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How dry we are, how dry we are

Brief by Central Staff

Drought – June 2002 – Colorado Central Magazine

The ongoing story this spring is drought, as in “Dry as a Baptist wedding” or “So dry that the jackrabbits are carrying canteens and compasses.” (Other metaphors for aridity are welcome, and those which are printable will be published.)

Statewide, Colorado averages 4.92 inches by mid-May; this year, it’s 1.58 inches, and precipitation has been below normal since last August.

Snowpacks never got very deep, and had almost vanished by May 1, and the Angel of Shavano above Salida had diminished to one wing, when normally she’s in her best form around July 4. In other words, she looked like late August in mid-May.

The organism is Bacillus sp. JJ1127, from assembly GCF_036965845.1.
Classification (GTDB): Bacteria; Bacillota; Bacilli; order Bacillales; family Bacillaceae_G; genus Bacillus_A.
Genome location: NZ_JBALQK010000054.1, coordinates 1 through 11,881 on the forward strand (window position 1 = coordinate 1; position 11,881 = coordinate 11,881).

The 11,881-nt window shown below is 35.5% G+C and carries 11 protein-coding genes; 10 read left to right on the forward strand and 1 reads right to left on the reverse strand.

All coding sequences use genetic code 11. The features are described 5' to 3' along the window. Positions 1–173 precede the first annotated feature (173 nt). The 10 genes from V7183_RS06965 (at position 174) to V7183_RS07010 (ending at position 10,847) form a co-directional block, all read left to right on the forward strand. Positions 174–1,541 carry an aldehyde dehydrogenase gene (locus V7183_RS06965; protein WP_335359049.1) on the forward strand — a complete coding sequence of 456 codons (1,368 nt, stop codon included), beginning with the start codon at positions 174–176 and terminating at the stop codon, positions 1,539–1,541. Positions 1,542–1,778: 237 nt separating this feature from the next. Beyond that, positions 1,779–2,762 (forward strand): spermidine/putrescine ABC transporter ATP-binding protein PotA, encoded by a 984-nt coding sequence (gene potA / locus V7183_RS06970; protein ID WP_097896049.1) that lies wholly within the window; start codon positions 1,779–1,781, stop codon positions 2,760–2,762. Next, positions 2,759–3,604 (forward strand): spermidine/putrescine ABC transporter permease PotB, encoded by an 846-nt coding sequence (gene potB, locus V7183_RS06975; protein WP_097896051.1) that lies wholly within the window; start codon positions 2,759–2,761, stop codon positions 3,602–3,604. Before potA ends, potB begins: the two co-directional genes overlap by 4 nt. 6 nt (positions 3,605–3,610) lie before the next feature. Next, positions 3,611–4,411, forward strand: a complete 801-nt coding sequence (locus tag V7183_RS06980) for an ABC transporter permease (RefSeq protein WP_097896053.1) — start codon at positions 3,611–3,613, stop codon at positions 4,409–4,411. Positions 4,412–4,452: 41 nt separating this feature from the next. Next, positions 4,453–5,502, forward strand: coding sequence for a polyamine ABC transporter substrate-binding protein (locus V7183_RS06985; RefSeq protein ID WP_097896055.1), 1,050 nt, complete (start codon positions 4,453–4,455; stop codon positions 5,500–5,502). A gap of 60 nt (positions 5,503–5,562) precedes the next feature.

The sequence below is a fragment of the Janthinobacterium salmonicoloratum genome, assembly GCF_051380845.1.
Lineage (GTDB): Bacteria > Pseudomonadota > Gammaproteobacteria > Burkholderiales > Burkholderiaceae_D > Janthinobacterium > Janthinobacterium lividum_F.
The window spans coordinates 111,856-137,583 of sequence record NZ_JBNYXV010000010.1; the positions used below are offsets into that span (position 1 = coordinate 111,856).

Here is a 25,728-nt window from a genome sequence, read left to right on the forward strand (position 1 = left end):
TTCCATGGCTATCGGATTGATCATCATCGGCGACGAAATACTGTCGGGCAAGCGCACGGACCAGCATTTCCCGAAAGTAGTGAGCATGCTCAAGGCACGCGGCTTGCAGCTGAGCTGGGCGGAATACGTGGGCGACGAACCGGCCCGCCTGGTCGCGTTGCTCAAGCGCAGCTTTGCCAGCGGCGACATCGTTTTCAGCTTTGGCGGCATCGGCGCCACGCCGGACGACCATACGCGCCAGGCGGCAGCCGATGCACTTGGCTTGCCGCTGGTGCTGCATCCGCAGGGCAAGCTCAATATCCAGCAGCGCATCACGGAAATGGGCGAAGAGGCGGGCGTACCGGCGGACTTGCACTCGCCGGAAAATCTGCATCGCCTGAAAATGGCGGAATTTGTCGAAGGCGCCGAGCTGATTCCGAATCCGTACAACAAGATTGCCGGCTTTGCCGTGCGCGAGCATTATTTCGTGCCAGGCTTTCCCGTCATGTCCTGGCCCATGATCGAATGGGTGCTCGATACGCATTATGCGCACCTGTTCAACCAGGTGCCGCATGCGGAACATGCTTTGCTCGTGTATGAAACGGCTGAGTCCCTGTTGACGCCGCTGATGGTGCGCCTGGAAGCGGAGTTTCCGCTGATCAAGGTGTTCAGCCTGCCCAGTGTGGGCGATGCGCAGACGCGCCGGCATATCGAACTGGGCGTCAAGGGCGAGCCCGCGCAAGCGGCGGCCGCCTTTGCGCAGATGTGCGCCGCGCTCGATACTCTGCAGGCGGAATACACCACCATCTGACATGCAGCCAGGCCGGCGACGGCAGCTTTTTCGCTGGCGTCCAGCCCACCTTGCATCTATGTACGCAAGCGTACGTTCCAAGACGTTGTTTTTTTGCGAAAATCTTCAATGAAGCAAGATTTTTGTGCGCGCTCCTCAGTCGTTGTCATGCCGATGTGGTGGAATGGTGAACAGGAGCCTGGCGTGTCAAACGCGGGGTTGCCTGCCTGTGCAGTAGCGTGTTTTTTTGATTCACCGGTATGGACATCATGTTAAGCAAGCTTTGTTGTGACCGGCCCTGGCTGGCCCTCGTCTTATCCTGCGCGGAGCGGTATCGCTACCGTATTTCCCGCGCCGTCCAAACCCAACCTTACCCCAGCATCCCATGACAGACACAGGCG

For further evidence of drought, you can check streamflow data from the U.S. Geological Survey. On May 12, the Rio Grande was flowing at 24 cubic feet per second in Alamosa. The long-term average flow for May 12 is 386 cfs, although that fluctuates considerably. The lowest was 4.7 in 1950, and the highest was 2,420 in 1916.

(One cfs or cusec is about 7.5 gallons per second or 450 gallons per minute. A garden hose open all the way typically provides about 7 gallons per minute.)

The Gunnison River near Gunnison was flowing at 380 cfs; the median May 12 flow (half above and half below) is 1,400.

On the Arkansas at Wellsville, a few miles east of Salida, the historic May 12 average is 818 cfs; it was 233 this year. Past flows have ranged from 2,570 in 1962 down to 216 in 1978.

For the summer, the Arkansas should flow well enough to float some rafts, thanks to the U.S. Bureau of Reclamation and the Southeastern Colorado Water Conservancy District. They’ve set aside 10,000 acre-feet of reservoir storage to be released from July 1 to Aug. 15.

Work out the numbers on that, and it comes to an extra 88 cfs through that period, although the releases will likely be timed to increase flows more during the day.